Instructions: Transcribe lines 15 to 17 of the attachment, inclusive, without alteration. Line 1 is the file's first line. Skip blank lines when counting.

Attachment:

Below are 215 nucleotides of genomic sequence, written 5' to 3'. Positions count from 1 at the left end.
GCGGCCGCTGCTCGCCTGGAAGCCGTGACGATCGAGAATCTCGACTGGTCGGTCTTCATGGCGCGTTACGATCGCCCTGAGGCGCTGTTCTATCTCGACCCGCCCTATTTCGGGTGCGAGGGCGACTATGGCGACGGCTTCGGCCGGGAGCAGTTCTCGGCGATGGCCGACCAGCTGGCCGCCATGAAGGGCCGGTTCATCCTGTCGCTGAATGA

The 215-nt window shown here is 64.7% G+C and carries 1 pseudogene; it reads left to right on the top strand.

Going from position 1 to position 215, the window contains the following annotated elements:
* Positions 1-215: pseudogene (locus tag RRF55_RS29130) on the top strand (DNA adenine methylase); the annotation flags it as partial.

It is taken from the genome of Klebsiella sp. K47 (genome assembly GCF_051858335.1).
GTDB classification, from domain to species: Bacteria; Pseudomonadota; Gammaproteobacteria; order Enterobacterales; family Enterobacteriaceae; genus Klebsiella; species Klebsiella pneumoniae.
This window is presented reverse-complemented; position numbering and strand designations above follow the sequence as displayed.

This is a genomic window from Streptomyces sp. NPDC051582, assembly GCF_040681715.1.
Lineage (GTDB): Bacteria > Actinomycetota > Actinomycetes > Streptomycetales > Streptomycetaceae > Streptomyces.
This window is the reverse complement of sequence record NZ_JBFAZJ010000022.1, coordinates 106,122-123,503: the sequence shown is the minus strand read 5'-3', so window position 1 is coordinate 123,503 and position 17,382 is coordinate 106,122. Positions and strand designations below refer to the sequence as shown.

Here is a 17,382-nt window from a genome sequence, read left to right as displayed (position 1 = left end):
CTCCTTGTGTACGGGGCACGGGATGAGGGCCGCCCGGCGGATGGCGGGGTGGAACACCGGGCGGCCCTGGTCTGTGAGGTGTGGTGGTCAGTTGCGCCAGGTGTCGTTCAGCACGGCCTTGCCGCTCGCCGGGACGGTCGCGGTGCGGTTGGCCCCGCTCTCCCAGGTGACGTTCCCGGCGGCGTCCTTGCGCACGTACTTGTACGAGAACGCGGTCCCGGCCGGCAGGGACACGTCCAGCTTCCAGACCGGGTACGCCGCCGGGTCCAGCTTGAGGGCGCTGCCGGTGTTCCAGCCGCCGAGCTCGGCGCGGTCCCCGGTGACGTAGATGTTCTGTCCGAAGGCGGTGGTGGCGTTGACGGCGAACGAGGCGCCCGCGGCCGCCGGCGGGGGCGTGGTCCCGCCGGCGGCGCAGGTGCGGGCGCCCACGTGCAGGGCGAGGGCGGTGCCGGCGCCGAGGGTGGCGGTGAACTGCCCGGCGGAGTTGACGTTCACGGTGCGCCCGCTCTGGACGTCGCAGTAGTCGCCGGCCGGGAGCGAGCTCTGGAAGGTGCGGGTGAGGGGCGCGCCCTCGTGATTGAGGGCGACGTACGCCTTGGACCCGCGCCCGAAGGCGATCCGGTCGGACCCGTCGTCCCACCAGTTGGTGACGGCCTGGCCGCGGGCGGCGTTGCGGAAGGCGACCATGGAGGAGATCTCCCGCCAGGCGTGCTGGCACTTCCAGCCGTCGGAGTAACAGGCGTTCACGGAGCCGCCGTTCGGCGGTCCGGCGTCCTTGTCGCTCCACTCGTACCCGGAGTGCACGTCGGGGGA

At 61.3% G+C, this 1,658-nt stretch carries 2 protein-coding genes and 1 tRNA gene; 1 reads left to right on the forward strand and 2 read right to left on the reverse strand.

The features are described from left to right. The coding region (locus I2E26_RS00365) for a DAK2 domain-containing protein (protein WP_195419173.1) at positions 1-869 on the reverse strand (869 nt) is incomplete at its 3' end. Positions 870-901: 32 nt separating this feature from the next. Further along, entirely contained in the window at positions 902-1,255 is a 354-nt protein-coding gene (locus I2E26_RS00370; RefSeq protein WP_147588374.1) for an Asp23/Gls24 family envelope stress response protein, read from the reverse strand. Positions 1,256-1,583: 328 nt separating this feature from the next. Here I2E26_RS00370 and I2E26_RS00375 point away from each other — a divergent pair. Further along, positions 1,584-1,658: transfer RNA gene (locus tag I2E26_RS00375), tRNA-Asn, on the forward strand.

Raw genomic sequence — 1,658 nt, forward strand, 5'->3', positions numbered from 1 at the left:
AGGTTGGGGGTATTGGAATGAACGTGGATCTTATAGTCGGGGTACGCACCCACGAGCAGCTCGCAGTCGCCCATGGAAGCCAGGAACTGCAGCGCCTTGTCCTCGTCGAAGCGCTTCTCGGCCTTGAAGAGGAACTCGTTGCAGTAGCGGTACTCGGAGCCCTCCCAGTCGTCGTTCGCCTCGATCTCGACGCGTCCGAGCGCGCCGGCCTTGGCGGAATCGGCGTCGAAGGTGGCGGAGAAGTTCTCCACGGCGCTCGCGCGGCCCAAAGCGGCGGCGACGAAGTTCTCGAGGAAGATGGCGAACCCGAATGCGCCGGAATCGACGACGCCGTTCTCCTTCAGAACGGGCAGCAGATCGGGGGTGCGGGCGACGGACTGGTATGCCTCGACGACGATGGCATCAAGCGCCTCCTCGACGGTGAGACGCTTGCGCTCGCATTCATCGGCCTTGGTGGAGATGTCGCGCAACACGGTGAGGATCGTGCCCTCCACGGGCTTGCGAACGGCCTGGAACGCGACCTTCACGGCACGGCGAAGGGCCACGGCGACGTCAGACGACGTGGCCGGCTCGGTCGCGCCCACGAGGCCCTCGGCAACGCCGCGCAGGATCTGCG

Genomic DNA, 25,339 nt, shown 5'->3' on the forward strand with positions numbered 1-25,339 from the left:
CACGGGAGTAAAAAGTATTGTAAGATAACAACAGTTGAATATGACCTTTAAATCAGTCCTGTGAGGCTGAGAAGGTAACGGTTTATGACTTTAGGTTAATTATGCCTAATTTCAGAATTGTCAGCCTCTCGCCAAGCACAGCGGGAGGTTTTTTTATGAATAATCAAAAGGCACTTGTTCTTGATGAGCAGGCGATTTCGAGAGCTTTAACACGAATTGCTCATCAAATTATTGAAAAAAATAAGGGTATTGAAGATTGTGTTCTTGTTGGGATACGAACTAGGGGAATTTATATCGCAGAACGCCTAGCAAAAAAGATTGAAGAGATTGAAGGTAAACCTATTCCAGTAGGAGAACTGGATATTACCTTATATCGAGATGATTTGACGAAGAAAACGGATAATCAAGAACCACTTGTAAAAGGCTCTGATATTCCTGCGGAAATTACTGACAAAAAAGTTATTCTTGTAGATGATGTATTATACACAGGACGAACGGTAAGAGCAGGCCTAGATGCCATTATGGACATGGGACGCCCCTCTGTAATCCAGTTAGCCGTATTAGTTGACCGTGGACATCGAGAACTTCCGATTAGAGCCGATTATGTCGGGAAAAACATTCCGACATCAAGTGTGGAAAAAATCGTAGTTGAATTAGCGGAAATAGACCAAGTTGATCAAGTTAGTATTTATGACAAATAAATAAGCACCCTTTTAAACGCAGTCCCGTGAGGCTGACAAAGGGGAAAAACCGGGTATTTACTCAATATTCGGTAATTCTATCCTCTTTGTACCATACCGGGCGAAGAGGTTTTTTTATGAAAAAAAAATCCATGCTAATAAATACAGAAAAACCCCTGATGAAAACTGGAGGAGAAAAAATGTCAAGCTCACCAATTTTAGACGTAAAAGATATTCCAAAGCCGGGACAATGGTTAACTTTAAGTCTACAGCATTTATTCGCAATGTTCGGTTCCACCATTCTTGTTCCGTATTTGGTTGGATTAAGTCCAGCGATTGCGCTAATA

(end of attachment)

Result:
The features are described from left to right. The coding region (locus I2E26_RS00365) for a DAK2 domain-containing protein (protein WP_195419173.1) at positions 1-869 on the reverse strand (869 nt) is incomplete at its 3' end. Positions 870-901: 32 nt separating this feature from the next. Further along, entirely contained in the window at positions 902-1,255 is a 354-nt protein-coding gene (locus I2E26_RS00370; RefSeq protein WP_147588374.1) for an Asp23/Gls24 family envelope stress response protein, read from the reverse strand. Positions 1,256-1,583: 328 nt separating this feature from the next. Here I2E26_RS00370 and I2E26_RS00375 point away from each other — a divergent pair. Further along, positions 1,584-1,658: transfer RNA gene (locus tag I2E26_RS00375), tRNA-Asn, on the forward strand.

Raw genomic sequence — 1,658 nt, forward strand, 5'->3', positions numbered from 1 at the left:
AGGTTGGGGGTATTGGAATGAACGTGGATCTTATAGTCGGGGTACGCACCCACGAGCAGCTCGCAGTCGCCCATGGAAGCCAGGAACTGCAGCGCCTTGTCCTCGTCGAAGCGCTTCTCGGCCTTGAAGAGGAACTCGTTGCAGTAGCGGTACTCGGAGCCCTCCCAGTCGTCGTTCGCCTCGATCTCGACGCGTCCGAGCGCGCCGGCCTTGGCGGAATCGGCGTCGAAGGTGGCGGAGAAGTTCTCCACGGCGCTCGCGCGGCCCAAAGCGGCGGCGACGAAGTTCTCGAGGAAGATGGCGAACCCGAATGCGCCGGAATCGACGACGCCGTTCTCCTTCAGAACGGGCAGCAGATCGGGGGTGCGGGCGACGGACTGGTATGCCTCGACGACGATGGCATCAAGCGCCTCCTCGACGGTGAGACGCTTGCGCTCGCATTCATCGGCCTTGGTGGAGATGTCGCGCAACACGGTGAGGATCGTGCCCTCCACGGGCTTGCGAACGGCCTGGAACGCGACCTTCACGGCACGGCGAAGGGCCACGGCGACGTCAGACGACGTGGCCGGCTCGGTCGCGCCCACGAGGCCCTCGGCAACGCCGCGCAGGATCTGCG